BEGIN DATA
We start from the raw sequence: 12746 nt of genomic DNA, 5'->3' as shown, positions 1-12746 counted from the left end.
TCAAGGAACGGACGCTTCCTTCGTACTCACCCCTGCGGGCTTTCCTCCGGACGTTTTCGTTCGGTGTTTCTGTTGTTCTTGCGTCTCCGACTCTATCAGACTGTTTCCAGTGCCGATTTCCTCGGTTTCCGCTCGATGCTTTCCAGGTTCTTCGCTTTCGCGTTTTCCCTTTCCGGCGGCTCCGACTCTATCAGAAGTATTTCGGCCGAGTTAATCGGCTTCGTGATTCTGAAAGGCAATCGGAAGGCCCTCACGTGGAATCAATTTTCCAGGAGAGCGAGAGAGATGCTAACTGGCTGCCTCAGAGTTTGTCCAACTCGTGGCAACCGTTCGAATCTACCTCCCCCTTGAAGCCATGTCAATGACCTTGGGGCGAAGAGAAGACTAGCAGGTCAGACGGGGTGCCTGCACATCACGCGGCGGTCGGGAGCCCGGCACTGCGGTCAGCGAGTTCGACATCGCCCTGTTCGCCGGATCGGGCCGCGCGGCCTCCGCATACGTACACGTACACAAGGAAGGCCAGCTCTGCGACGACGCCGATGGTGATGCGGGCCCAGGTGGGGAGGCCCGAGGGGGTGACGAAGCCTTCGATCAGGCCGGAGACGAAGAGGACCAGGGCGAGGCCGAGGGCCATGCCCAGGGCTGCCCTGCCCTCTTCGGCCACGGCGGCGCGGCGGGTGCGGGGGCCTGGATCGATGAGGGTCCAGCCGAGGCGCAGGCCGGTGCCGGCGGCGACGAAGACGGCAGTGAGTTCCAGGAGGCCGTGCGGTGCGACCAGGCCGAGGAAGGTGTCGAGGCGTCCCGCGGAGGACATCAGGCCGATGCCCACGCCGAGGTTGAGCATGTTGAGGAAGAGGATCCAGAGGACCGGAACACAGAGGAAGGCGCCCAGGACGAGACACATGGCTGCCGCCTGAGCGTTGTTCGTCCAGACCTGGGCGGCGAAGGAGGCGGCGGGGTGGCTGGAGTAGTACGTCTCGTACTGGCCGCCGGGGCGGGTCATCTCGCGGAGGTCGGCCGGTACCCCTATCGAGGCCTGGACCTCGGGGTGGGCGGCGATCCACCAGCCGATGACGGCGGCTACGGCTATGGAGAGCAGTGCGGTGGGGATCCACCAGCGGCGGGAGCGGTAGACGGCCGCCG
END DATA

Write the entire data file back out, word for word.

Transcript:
We start from the raw sequence: 12746 nt of genomic DNA, 5'->3' as shown, positions 1-12746 counted from the left end.
TCAAGGAACGGACGCTTCCTTCGTACTCACCCCTGCGGGCTTTCCTCCGGACGTTTTCGTTCGGTGTTTCTGTTGTTCTTGCGTCTCCGACTCTATCAGACTGTTTCCAGTGCCGATTTCCTCGGTTTCCGCTCGATGCTTTCCAGGTTCTTCGCTTTCGCGTTTTCCCTTTCCGGCGGCTCCGACTCTATCAGAAGTATTTCGGCCGAGTTAATCGGCTTCGTGATTCTGAAAGGCAATCGGAAGGCCCTCACGTGGAATCAATTTTCCAGGAGAGCGAGAGAGATGCTAACTGGCTGCCTCAGAGTTTGTCCAACTCGTGGCAACCGTTCGAATCTACCTCCCCCTTGAAGCCATGTCAATGACCTTGGGGCGAAGAGAAGACTAGCAGGTCAGACGGGGTGCCTGCACATCACGCGGCGGTCGGGAGCCCGGCACTGCGGTCAGCGAGTTCGACATCGCCCTGTTCGCCGGATCGGGCCGCGCGGCCTCCGCATACGTACACGTACACAAGGAAGGCCAGCTCTGCGACGACGCCGATGGTGATGCGGGCCCAGGTGGGGAGGCCCGAGGGGGTGACGAAGCCTTCGATCAGGCCGGAGACGAAGAGGACCAGGGCGAGGCCGAGGGCCATGCCCAGGGCTGCCCTGCCCTCTTCGGCCACGGCGGCGCGGCGGGTGCGGGGGCCTGGATCGATGAGGGTCCAGCCGAGGCGCAGGCCGGTGCCGGCGGCGACGAAGACGGCAGTGAGTTCCAGGAGGCCGTGCGGTGCGACCAGGCCGAGGAAGGTGTCGAGGCGTCCCGCGGAGGACATCAGGCCGATGCCCACGCCGAGGTTGAGCATGTTGAGGAAGAGGATCCAGAGGACCGGAACACAGAGGAAGGCGCCCAGGACGAGACACATGGCTGCCGCCTGAGCGTTGTTCGTCCAGACCTGGGCGGCGAAGGAGGCGGCGGGGTGGCTGGAGTAGTACGTCTCGTACTGGCCGCCGGGGCGGGTCATCTCGCGGAGGTCGGCCGGTACCCCTATCGAGGCCTGGACCTCGGGGTGGGCGGCGATCCACCAGCCGATGACGGCGGCTACGGCTATGGAGAGCAGTGCGGTGGGGATCCACCAGCGGCGGGAGCGGTAGACGGCCGCCG